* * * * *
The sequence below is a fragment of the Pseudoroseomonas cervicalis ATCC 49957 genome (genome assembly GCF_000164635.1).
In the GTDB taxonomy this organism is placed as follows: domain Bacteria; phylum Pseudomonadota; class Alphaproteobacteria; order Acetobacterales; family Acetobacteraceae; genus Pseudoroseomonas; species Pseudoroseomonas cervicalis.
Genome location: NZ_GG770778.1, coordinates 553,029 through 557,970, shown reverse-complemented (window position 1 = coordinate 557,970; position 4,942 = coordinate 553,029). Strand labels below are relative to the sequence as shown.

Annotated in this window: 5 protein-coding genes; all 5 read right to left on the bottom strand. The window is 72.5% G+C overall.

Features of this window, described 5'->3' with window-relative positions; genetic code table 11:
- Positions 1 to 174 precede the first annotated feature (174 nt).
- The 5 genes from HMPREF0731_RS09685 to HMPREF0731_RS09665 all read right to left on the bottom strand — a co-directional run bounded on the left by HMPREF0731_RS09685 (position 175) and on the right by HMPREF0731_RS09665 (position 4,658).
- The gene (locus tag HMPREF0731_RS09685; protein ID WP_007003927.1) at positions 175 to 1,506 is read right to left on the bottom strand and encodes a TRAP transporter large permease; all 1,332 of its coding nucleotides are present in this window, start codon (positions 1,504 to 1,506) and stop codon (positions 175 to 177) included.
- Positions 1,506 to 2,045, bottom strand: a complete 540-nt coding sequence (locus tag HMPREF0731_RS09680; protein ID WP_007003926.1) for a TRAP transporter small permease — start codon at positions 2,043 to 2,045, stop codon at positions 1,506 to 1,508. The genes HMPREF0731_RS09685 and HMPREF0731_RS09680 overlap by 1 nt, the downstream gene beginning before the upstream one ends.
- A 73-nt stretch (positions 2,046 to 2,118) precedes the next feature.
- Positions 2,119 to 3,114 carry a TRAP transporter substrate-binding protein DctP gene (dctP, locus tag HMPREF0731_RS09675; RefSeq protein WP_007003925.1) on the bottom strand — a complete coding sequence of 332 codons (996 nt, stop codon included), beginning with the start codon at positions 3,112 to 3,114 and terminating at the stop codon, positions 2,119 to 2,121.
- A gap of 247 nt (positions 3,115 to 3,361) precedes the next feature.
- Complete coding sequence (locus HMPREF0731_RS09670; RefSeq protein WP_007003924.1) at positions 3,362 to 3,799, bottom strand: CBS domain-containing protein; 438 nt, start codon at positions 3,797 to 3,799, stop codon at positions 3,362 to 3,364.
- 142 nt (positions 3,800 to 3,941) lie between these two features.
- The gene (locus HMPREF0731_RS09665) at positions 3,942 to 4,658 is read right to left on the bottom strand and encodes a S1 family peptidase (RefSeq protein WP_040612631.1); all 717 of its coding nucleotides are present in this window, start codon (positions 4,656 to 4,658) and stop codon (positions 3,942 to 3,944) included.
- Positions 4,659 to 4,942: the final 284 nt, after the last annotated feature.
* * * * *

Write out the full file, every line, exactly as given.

The sequence below is a fragment of the Pseudoroseomonas cervicalis ATCC 49957 genome (genome assembly GCF_000164635.1).
In the GTDB taxonomy this organism is placed as follows: domain Bacteria; phylum Pseudomonadota; class Alphaproteobacteria; order Acetobacterales; family Acetobacteraceae; genus Pseudoroseomonas; species Pseudoroseomonas cervicalis.
Genome location: NZ_GG770778.1, coordinates 553,029 through 557,970, shown reverse-complemented (window position 1 = coordinate 557,970; position 4,942 = coordinate 553,029). Strand labels below are relative to the sequence as shown.

Annotated in this window: 5 protein-coding genes; all 5 read right to left on the bottom strand. The window is 72.5% G+C overall.

Features of this window, described 5'->3' with window-relative positions; genetic code table 11:
- Positions 1 to 174 precede the first annotated feature (174 nt).
- The 5 genes from HMPREF0731_RS09685 to HMPREF0731_RS09665 all read right to left on the bottom strand — a co-directional run bounded on the left by HMPREF0731_RS09685 (position 175) and on the right by HMPREF0731_RS09665 (position 4,658).
- The gene (locus tag HMPREF0731_RS09685; protein ID WP_007003927.1) at positions 175 to 1,506 is read right to left on the bottom strand and encodes a TRAP transporter large permease; all 1,332 of its coding nucleotides are present in this window, start codon (positions 1,504 to 1,506) and stop codon (positions 175 to 177) included.
- Positions 1,506 to 2,045, bottom strand: a complete 540-nt coding sequence (locus tag HMPREF0731_RS09680; protein ID WP_007003926.1) for a TRAP transporter small permease — start codon at positions 2,043 to 2,045, stop codon at positions 1,506 to 1,508. The genes HMPREF0731_RS09685 and HMPREF0731_RS09680 overlap by 1 nt, the downstream gene beginning before the upstream one ends.
- A 73-nt stretch (positions 2,046 to 2,118) precedes the next feature.
- Positions 2,119 to 3,114 carry a TRAP transporter substrate-binding protein DctP gene (dctP, locus tag HMPREF0731_RS09675; RefSeq protein WP_007003925.1) on the bottom strand — a complete coding sequence of 332 codons (996 nt, stop codon included), beginning with the start codon at positions 3,112 to 3,114 and terminating at the stop codon, positions 2,119 to 2,121.
- A gap of 247 nt (positions 3,115 to 3,361) precedes the next feature.
- Complete coding sequence (locus HMPREF0731_RS09670; RefSeq protein WP_007003924.1) at positions 3,362 to 3,799, bottom strand: CBS domain-containing protein; 438 nt, start codon at positions 3,797 to 3,799, stop codon at positions 3,362 to 3,364.
- 142 nt (positions 3,800 to 3,941) lie between these two features.
- The gene (locus HMPREF0731_RS09665) at positions 3,942 to 4,658 is read right to left on the bottom strand and encodes a S1 family peptidase (RefSeq protein WP_040612631.1); all 717 of its coding nucleotides are present in this window, start codon (positions 4,656 to 4,658) and stop codon (positions 3,942 to 3,944) included.
- Positions 4,659 to 4,942: the final 284 nt, after the last annotated feature.